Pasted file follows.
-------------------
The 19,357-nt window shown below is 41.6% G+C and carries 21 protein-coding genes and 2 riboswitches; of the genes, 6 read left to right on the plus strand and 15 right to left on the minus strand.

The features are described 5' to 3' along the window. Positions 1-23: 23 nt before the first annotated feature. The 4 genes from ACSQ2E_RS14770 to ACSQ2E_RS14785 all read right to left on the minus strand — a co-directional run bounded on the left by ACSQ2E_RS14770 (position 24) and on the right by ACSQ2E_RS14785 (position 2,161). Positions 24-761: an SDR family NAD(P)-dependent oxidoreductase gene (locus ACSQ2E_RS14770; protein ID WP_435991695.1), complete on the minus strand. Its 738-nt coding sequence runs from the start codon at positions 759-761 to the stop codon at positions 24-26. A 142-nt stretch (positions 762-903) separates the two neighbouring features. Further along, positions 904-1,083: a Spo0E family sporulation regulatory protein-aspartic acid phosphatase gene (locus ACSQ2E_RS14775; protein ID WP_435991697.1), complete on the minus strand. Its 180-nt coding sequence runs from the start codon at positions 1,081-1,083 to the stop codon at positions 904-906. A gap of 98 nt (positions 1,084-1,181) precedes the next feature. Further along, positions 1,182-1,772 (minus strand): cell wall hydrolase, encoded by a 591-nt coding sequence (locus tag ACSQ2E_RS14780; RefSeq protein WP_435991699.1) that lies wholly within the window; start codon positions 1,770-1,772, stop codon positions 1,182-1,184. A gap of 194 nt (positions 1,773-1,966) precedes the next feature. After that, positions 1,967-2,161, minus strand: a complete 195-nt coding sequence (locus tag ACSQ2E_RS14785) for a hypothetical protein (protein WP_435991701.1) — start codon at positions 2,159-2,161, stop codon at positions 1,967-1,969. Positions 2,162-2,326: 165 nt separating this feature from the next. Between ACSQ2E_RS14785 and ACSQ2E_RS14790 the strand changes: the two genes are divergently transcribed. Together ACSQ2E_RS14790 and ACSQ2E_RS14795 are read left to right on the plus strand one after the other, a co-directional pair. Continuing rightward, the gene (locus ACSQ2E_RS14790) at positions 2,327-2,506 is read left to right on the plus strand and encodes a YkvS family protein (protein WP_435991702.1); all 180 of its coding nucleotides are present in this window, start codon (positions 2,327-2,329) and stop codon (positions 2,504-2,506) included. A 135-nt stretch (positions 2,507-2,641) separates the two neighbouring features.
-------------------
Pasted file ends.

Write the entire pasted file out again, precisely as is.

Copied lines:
The 19,357-nt window shown below is 41.6% G+C and carries 21 protein-coding genes and 2 riboswitches; of the genes, 6 read left to right on the plus strand and 15 right to left on the minus strand.

The features are described 5' to 3' along the window. Positions 1-23: 23 nt before the first annotated feature. The 4 genes from ACSQ2E_RS14770 to ACSQ2E_RS14785 all read right to left on the minus strand — a co-directional run bounded on the left by ACSQ2E_RS14770 (position 24) and on the right by ACSQ2E_RS14785 (position 2,161). Positions 24-761: an SDR family NAD(P)-dependent oxidoreductase gene (locus ACSQ2E_RS14770; protein ID WP_435991695.1), complete on the minus strand. Its 738-nt coding sequence runs from the start codon at positions 759-761 to the stop codon at positions 24-26. A 142-nt stretch (positions 762-903) separates the two neighbouring features. Further along, positions 904-1,083: a Spo0E family sporulation regulatory protein-aspartic acid phosphatase gene (locus ACSQ2E_RS14775; protein ID WP_435991697.1), complete on the minus strand. Its 180-nt coding sequence runs from the start codon at positions 1,081-1,083 to the stop codon at positions 904-906. A gap of 98 nt (positions 1,084-1,181) precedes the next feature. Further along, positions 1,182-1,772 (minus strand): cell wall hydrolase, encoded by a 591-nt coding sequence (locus tag ACSQ2E_RS14780; RefSeq protein WP_435991699.1) that lies wholly within the window; start codon positions 1,770-1,772, stop codon positions 1,182-1,184. A gap of 194 nt (positions 1,773-1,966) precedes the next feature. After that, positions 1,967-2,161, minus strand: a complete 195-nt coding sequence (locus tag ACSQ2E_RS14785) for a hypothetical protein (protein WP_435991701.1) — start codon at positions 2,159-2,161, stop codon at positions 1,967-1,969. Positions 2,162-2,326: 165 nt separating this feature from the next. Between ACSQ2E_RS14785 and ACSQ2E_RS14790 the strand changes: the two genes are divergently transcribed. Together ACSQ2E_RS14790 and ACSQ2E_RS14795 are read left to right on the plus strand one after the other, a co-directional pair. Continuing rightward, the gene (locus ACSQ2E_RS14790) at positions 2,327-2,506 is read left to right on the plus strand and encodes a YkvS family protein (protein WP_435991702.1); all 180 of its coding nucleotides are present in this window, start codon (positions 2,327-2,329) and stop codon (positions 2,504-2,506) included. A 135-nt stretch (positions 2,507-2,641) separates the two neighbouring features.